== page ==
Aether Song

Our time is not in the grey falling rain nor in the boundless blue-green sea. Our time is in the river that lies between them, flowing smooth and quiet over the sand or angry and roiling over the unyielding stones. Joining and dividing. Choosing our own way for good or ill.

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Location: United States

Wednesday, September 06, 2006

Through a Glass Darkly

When I emerged from the womb at (9lbs, 6oz) there were already 3.14 billion human beings inhabiting our planet. Today there are 6.5 billion (give or take). Each of those six-and-a-half billion people needs to eat. Each of those six-and-a-half billion needs fresh water to drink. Each of those six-and-a-half billion needs air to breathe. Each of those six-and-a-half billion produce urine and feces, which must be treated so that they can be absorbed by the environment. Many of those six-and-a-half billion need fuel to warm their homes, many of those six-and-a-half billion need fuel to cook their food. Those are needs, we have not even begun to discuss wants.

Once upon a time I lived in a different, more rural town. One night while I was driving home I saw a young deer lying under a small spruce tree beside the road. It was dead. For the next several months I looked at it as I passed and watched the changes. First all of the soft internal organs went, then the hide went and last of all went the bones. There came a day when the deer was completely gone, as if it had never been there. If you think about it makes perfect sense. Otherwise the woods would be so chock full of deer bones you couldn’t walk.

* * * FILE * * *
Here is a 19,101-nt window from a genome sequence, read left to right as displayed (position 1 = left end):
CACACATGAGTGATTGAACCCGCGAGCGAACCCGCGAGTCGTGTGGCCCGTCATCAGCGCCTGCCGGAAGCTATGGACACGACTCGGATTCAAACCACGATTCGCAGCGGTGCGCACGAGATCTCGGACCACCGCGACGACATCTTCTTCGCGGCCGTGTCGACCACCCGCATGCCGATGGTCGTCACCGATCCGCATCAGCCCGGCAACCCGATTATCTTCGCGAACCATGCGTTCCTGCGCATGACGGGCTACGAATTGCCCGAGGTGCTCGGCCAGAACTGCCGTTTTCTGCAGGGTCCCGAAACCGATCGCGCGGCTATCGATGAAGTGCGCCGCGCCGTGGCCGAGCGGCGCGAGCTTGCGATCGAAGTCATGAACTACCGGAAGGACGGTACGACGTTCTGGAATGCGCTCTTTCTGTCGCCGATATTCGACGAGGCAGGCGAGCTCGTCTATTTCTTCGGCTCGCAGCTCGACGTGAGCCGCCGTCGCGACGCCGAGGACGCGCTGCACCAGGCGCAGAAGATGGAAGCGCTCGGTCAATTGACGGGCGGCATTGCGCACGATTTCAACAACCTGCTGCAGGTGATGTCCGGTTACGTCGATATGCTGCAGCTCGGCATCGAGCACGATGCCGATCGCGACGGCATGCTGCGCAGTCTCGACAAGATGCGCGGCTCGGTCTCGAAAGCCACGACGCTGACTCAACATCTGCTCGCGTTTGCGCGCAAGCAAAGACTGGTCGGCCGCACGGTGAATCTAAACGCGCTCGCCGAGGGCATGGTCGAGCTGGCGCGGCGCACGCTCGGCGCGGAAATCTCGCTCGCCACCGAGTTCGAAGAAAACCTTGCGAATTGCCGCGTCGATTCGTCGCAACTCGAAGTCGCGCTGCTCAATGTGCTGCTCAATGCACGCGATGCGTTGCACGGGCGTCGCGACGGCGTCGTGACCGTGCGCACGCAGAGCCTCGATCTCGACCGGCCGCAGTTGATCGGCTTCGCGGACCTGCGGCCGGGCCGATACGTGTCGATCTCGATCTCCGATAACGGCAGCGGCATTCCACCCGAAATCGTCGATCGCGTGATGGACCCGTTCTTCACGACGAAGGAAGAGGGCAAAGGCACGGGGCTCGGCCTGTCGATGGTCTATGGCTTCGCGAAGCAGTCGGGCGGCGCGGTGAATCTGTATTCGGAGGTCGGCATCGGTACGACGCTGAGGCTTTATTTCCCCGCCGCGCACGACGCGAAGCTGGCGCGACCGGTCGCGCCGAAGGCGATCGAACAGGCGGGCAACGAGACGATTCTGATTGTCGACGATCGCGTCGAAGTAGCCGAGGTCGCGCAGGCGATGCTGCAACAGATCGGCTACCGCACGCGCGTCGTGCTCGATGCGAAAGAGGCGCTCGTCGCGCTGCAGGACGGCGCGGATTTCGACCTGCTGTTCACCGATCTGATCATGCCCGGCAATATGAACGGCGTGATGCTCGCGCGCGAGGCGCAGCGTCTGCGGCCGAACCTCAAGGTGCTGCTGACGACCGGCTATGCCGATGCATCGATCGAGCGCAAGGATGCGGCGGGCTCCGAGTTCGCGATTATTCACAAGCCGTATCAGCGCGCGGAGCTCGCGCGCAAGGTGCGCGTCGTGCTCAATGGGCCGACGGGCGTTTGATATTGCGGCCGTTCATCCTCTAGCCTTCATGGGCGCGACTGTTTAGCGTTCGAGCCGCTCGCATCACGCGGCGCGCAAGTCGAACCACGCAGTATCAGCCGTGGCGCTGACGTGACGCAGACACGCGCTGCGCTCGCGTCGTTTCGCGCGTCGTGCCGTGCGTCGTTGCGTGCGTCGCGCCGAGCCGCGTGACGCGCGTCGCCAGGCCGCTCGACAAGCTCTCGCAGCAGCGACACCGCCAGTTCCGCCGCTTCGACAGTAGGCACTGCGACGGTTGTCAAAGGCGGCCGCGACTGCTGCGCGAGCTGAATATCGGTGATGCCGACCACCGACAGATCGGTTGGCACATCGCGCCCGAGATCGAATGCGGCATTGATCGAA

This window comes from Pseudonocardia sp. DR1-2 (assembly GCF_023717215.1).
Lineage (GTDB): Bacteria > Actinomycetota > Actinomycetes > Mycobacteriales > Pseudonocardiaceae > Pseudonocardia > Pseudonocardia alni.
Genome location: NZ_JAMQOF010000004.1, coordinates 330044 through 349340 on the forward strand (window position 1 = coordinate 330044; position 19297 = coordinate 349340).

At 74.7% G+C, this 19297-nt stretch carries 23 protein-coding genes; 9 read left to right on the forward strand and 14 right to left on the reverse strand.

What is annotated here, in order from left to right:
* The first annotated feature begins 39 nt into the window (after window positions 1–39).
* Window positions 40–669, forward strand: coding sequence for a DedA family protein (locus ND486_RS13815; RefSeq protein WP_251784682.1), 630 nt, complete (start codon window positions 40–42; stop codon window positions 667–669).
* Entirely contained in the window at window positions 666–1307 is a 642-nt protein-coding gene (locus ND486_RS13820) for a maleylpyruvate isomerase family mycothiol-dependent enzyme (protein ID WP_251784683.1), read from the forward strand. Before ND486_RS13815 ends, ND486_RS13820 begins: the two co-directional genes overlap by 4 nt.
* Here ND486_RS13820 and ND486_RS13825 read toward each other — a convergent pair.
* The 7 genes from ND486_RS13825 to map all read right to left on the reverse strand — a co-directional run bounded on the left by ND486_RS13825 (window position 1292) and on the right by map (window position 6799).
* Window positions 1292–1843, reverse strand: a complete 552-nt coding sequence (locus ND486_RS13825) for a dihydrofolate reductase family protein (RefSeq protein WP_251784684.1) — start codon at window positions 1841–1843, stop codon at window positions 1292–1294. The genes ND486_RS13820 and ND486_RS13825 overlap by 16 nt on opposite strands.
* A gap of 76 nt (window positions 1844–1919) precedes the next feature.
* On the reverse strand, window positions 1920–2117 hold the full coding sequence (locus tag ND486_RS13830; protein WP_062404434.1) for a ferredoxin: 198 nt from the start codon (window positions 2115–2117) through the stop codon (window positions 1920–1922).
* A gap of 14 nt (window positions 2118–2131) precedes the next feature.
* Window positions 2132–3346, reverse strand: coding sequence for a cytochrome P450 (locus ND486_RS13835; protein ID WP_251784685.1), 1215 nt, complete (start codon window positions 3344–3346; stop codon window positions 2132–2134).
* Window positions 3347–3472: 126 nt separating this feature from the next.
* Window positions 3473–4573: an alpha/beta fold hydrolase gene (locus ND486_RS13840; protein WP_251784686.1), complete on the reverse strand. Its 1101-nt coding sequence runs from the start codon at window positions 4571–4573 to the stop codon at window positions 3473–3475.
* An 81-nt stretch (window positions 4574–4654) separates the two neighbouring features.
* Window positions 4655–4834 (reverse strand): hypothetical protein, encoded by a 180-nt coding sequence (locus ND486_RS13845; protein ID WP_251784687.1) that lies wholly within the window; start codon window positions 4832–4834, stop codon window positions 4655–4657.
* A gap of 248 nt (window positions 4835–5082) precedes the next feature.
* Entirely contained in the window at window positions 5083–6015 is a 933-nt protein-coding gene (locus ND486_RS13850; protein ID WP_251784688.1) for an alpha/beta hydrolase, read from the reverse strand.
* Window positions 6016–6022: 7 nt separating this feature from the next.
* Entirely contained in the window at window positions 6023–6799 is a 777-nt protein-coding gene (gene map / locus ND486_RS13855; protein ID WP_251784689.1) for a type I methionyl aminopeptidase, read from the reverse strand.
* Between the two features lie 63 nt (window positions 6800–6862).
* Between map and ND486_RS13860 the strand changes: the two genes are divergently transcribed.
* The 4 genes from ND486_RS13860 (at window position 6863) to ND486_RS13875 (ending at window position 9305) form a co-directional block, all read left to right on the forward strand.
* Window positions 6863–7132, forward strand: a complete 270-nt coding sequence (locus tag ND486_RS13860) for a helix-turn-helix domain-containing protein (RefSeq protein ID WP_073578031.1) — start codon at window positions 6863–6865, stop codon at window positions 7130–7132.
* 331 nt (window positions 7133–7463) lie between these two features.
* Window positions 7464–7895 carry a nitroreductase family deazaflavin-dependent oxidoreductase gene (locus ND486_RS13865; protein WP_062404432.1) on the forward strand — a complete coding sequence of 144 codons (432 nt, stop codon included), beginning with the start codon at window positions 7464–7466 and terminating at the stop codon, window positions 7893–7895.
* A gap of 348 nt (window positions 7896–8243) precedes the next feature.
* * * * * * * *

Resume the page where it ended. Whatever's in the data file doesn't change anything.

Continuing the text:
Human beings are not like this although we once were. Only a small fraction of the waste we produce is recycled. This includes gaseous wastes like carbon dioxide which comes from the burning of fossil fuels. Fossil fuels are used to run the machines which plant our food, harvest our food, transport our food, package and process our food. Fossil fuels are burned to make the electricity which runs the pumps which pump the water to grow the food, and which pump the fresh water to us (and to the plants where it is bottled as well as being the material the bottles themselves are made from). Like many of the bottles the carbon dioxide from the burning the fossil fuels accumulates. And accumulates. And accumulates. The more of it there is the more heat from the sun it traps in the atmosphere. The more heat it traps the more things will change. Things like rainfall patterns and the strength and frequency of storms. This will cause droughts and floods. This will cause a loss of crops. This will ultimately cause starvation. Today there are more hungry mouths than there were yesterday. Tomorrow there will be more hungry mouth than there are today. With each new person the problem grows, especially here in the developed countries.